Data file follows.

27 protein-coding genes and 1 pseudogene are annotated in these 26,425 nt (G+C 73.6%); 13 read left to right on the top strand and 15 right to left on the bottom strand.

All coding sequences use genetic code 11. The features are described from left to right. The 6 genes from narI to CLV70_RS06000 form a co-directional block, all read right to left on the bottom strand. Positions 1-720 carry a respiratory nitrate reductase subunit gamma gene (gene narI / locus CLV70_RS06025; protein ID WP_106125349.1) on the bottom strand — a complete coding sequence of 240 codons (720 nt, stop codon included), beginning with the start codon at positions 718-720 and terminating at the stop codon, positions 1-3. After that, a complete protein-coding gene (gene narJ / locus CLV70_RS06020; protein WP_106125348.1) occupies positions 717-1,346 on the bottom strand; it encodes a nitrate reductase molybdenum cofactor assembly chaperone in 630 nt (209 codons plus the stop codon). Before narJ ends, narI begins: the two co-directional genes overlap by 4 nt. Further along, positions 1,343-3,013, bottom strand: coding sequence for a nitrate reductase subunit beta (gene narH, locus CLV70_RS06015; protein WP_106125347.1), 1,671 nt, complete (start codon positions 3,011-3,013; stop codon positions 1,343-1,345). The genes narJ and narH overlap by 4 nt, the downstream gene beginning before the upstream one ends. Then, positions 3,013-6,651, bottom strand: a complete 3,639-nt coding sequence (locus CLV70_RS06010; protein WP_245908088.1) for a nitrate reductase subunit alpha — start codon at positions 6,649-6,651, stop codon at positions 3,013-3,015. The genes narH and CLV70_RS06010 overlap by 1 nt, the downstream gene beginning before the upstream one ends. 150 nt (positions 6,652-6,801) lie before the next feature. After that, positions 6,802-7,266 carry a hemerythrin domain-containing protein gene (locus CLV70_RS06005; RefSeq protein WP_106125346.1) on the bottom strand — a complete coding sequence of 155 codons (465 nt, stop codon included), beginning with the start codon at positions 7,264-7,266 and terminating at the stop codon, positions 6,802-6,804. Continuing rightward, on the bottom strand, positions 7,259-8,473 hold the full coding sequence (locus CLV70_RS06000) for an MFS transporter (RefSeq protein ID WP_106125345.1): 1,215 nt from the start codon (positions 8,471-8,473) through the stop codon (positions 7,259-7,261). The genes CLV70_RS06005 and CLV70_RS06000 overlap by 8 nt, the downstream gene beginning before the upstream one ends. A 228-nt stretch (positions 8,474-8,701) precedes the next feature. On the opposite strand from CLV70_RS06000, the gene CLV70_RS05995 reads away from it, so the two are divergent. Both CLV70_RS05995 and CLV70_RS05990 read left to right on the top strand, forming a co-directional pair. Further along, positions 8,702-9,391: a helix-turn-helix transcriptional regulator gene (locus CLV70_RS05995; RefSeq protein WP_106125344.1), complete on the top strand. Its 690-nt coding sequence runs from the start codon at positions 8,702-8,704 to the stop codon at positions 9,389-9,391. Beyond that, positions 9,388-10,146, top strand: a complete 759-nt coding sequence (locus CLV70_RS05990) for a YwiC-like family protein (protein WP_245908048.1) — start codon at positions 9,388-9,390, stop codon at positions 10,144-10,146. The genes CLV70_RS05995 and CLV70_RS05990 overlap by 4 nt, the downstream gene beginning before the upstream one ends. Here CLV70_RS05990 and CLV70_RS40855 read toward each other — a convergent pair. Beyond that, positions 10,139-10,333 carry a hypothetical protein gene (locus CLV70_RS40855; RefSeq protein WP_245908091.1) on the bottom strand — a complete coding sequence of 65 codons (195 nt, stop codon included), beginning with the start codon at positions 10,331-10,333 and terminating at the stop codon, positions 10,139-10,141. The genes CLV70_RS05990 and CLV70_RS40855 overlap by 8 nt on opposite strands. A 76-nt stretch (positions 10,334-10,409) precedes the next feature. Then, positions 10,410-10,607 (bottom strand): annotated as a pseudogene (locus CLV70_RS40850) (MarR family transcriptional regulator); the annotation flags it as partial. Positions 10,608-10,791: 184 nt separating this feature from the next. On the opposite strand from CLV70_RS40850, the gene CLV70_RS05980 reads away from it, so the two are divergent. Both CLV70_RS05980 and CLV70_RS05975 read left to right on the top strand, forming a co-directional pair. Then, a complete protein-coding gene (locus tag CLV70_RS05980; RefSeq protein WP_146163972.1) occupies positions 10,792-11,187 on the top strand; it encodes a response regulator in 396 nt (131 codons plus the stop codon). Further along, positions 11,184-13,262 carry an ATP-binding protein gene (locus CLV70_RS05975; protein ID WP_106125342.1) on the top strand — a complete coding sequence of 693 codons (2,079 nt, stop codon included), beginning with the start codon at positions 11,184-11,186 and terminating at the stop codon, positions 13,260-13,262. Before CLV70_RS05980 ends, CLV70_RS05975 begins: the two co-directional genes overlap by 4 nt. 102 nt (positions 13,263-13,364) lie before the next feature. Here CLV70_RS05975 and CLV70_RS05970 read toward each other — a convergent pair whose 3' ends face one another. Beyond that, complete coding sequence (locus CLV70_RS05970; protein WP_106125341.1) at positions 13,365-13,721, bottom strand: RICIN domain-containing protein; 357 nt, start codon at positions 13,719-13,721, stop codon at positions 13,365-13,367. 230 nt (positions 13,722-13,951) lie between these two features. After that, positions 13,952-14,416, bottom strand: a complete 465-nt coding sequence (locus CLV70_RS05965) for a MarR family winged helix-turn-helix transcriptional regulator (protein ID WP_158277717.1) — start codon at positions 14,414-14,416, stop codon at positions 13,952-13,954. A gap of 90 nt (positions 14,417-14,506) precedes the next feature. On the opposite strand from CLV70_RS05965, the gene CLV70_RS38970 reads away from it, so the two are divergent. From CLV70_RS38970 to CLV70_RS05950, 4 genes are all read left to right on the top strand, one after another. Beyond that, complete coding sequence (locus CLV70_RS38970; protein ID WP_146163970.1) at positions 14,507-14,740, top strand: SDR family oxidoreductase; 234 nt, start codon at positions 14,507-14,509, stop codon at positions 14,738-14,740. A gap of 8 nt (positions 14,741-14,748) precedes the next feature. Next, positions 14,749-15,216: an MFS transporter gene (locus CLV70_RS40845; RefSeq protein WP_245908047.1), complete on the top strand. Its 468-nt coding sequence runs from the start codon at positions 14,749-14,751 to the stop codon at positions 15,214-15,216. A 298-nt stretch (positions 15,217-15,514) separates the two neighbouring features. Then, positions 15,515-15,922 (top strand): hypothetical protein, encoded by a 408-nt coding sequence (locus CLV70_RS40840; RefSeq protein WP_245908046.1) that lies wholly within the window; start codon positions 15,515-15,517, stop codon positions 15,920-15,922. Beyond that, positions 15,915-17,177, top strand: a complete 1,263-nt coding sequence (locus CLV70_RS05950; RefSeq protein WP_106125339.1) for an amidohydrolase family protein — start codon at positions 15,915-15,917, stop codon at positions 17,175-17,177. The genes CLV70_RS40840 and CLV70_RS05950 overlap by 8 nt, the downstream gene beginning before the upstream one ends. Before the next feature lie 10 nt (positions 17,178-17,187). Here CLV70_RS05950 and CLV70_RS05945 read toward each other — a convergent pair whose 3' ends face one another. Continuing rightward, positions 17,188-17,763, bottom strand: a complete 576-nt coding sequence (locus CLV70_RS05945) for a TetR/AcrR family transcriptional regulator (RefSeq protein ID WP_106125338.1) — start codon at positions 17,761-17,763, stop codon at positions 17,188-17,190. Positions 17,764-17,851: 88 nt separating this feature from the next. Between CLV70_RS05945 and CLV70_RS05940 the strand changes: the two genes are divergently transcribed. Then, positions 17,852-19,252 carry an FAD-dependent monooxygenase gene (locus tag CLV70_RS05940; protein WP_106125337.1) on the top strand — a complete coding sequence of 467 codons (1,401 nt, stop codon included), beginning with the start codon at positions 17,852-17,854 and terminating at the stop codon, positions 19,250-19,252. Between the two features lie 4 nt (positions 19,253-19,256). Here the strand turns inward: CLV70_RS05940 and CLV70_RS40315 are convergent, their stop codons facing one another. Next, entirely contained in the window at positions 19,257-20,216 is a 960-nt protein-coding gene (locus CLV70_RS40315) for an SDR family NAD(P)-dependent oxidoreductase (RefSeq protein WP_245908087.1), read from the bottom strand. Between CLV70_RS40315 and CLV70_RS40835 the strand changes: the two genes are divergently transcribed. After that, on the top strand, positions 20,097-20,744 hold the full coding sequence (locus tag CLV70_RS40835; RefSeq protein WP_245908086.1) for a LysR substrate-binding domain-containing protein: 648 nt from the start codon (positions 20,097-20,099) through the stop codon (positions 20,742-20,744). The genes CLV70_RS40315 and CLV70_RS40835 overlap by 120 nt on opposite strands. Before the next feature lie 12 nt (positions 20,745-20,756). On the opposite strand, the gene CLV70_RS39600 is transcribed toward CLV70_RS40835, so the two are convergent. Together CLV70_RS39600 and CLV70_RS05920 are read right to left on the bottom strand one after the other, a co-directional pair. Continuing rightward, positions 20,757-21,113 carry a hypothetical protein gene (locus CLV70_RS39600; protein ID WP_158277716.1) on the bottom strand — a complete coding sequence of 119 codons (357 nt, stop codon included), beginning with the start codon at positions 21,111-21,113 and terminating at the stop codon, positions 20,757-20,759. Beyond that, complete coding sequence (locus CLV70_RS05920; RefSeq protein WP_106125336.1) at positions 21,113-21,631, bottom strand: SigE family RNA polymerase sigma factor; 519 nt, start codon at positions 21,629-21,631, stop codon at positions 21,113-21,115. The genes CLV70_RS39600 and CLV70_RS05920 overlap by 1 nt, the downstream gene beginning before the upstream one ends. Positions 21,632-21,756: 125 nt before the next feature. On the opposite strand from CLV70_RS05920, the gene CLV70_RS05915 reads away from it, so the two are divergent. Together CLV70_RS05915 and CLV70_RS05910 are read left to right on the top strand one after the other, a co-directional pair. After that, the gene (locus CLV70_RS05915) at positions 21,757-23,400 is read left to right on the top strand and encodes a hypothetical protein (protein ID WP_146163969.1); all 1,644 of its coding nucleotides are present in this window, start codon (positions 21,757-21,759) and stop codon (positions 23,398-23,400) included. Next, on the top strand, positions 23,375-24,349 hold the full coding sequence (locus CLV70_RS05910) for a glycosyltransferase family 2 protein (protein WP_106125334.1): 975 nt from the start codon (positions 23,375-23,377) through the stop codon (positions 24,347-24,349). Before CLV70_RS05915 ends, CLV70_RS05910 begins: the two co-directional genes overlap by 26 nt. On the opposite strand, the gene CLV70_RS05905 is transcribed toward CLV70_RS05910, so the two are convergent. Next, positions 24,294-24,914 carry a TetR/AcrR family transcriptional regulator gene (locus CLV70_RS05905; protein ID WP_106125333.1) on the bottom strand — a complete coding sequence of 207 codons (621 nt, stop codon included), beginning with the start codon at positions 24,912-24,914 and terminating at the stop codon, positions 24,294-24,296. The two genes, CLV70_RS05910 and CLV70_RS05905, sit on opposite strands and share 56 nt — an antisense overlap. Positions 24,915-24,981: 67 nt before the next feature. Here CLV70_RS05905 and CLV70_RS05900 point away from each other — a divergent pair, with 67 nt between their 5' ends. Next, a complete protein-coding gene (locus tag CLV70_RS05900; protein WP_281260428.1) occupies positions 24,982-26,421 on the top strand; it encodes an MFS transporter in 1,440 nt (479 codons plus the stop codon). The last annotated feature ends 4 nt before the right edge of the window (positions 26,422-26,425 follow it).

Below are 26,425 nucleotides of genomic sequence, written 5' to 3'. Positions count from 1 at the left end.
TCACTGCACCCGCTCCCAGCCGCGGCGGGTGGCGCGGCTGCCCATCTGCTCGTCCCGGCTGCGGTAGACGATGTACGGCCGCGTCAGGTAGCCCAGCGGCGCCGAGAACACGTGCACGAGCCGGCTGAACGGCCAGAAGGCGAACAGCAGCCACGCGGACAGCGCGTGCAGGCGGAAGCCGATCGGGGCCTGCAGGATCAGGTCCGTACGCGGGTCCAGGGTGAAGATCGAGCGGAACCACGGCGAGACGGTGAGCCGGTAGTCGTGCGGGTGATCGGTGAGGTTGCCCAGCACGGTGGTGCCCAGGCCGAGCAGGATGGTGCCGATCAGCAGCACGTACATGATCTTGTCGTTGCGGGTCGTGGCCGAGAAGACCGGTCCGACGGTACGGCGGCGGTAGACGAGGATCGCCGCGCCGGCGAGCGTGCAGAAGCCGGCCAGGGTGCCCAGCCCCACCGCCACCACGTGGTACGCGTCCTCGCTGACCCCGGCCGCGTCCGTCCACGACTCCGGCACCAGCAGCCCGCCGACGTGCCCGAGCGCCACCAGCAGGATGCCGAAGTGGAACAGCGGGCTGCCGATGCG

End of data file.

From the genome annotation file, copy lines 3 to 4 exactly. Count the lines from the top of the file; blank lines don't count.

Below are 26,425 nucleotides of genomic sequence, written 5' to 3'. Positions count from 1 at the left end.
TCACTGCACCCGCTCCCAGCCGCGGCGGGTGGCGCGGCTGCCCATCTGCTCGTCCCGGCTGCGGTAGACGATGTACGGCCGCGTCAGGTAGCCCAGCGGCGCCGAGAACACGTGCACGAGCCGGCTGAACGGCCAGAAGGCGAACAGCAGCCACGCGGACAGCGCGTGCAGGCGGAAGCCGATCGGGGCCTGCAGGATCAGGTCCGTACGCGGGTCCAGGGTGAAGATCGAGCGGAACCACGGCGAGACGGTGAGCCGGTAGTCGTGCGGGTGATCGGTGAGGTTGCCCAGCACGGTGGTGCCCAGGCCGAGCAGGATGGTGCCGATCAGCAGCACGTACATGATCTTGTCGTTGCGGGTCGTGGCCGAGAAGACCGGTCCGACGGTACGGCGGCGGTAGACGAGGATCGCCGCGCCGGCGAGCGTGCAGAAGCCGGCCAGGGTGCCCAGCCCCACCGCCACCACGTGGTACGCGTCCTCGCTGACCCCGGCCGCGTCCGTCCACGACTCCGGCACCAGCAGCCCGCCGACGTGCCCGAGCGCCACCAGCAGGATGCCGAAGTGGAACAGCGGGCTGCCGATGCG